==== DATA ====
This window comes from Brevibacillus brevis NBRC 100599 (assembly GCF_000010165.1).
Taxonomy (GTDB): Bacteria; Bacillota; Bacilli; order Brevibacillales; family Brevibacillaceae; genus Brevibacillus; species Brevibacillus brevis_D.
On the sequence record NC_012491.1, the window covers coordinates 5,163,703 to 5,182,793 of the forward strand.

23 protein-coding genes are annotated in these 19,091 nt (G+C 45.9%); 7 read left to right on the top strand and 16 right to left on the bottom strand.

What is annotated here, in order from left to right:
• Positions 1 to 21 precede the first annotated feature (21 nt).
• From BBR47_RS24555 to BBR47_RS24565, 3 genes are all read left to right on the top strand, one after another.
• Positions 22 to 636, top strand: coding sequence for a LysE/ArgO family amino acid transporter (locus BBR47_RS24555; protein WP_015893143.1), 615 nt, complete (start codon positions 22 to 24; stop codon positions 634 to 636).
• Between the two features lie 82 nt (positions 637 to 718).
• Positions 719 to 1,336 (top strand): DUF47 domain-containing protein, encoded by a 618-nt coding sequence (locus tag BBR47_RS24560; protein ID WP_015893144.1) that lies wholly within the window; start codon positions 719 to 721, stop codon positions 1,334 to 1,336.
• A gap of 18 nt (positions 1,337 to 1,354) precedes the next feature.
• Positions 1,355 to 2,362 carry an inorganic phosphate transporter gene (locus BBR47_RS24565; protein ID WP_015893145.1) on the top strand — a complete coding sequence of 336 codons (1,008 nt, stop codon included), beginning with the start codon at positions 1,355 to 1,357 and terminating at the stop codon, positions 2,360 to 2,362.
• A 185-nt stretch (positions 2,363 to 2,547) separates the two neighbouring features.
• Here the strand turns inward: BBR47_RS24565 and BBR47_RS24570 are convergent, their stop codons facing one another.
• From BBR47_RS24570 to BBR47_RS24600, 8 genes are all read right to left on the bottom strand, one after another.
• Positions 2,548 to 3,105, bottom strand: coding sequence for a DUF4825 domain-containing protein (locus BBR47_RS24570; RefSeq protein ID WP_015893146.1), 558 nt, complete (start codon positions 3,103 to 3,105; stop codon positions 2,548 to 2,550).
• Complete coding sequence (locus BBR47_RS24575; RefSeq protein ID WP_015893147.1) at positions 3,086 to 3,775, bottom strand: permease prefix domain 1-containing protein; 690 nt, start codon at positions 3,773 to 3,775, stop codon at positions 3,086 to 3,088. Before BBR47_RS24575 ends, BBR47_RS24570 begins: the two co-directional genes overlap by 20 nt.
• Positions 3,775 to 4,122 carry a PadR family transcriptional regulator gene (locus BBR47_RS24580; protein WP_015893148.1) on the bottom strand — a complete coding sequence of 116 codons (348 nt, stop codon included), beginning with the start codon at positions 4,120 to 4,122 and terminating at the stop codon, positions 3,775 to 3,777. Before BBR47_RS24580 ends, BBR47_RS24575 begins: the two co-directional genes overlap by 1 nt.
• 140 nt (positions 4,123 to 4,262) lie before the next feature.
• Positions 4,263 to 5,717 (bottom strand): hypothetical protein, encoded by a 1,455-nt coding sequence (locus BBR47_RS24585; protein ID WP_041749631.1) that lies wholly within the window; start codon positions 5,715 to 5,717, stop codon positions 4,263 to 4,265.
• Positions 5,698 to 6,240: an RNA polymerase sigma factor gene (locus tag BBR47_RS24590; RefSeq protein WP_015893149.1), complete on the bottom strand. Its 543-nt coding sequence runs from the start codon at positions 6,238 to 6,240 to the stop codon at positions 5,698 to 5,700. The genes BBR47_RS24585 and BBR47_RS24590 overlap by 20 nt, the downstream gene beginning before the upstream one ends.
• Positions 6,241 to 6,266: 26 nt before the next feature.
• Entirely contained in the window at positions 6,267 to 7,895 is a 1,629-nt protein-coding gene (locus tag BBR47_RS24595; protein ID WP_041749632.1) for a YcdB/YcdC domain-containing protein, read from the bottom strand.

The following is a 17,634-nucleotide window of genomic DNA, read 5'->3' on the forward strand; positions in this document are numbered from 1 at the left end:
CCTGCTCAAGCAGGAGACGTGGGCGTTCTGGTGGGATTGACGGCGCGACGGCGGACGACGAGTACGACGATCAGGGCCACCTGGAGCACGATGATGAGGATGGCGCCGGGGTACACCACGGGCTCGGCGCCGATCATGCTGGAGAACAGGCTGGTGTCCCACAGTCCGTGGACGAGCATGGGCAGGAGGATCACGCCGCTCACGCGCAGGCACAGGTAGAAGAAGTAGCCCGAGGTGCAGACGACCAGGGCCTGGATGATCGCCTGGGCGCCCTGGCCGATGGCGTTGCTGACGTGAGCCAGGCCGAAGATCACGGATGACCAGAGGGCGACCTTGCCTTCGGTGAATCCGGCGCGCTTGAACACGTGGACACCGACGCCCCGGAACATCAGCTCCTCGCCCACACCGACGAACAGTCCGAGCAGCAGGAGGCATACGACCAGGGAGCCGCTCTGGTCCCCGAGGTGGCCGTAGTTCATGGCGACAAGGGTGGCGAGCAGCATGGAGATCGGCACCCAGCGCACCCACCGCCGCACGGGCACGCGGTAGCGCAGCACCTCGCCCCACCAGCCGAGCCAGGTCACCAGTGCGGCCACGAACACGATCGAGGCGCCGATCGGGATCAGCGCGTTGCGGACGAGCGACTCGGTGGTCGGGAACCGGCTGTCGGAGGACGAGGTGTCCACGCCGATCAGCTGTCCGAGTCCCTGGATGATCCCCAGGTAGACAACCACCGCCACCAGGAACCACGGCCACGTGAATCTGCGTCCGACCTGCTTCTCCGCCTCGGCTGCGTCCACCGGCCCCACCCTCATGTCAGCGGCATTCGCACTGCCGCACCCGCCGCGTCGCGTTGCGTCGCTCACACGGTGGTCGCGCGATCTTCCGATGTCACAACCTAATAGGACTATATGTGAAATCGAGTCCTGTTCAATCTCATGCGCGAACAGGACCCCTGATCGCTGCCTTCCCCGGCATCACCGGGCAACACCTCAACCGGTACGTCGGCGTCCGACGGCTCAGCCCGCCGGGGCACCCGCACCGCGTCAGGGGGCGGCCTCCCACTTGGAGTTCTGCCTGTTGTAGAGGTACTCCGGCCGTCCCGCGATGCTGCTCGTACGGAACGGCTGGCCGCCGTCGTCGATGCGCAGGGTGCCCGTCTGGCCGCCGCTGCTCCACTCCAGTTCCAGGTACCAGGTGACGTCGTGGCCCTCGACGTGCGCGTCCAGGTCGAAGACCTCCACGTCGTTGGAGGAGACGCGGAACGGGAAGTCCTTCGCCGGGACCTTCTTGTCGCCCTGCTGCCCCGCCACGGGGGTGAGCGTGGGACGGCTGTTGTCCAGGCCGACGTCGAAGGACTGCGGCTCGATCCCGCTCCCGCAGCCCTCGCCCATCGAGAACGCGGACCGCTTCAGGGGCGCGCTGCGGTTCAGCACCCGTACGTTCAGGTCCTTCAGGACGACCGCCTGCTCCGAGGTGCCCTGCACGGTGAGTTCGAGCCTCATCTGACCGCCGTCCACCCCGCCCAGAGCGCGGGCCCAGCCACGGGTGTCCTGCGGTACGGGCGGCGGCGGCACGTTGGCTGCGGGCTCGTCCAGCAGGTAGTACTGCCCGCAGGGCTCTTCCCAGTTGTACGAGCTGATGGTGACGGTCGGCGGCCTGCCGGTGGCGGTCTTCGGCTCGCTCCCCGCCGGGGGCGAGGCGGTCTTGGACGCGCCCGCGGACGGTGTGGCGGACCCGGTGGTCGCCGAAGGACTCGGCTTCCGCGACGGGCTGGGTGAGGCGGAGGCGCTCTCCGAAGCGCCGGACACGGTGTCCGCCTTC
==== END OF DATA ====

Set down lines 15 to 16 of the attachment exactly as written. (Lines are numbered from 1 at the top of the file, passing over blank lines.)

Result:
• From BBR47_RS24570 to BBR47_RS24600, 8 genes are all read right to left on the bottom strand, one after another.
• Positions 2,548 to 3,105, bottom strand: coding sequence for a DUF4825 domain-containing protein (locus BBR47_RS24570; RefSeq protein ID WP_015893146.1), 558 nt, complete (start codon positions 3,103 to 3,105; stop codon positions 2,548 to 2,550).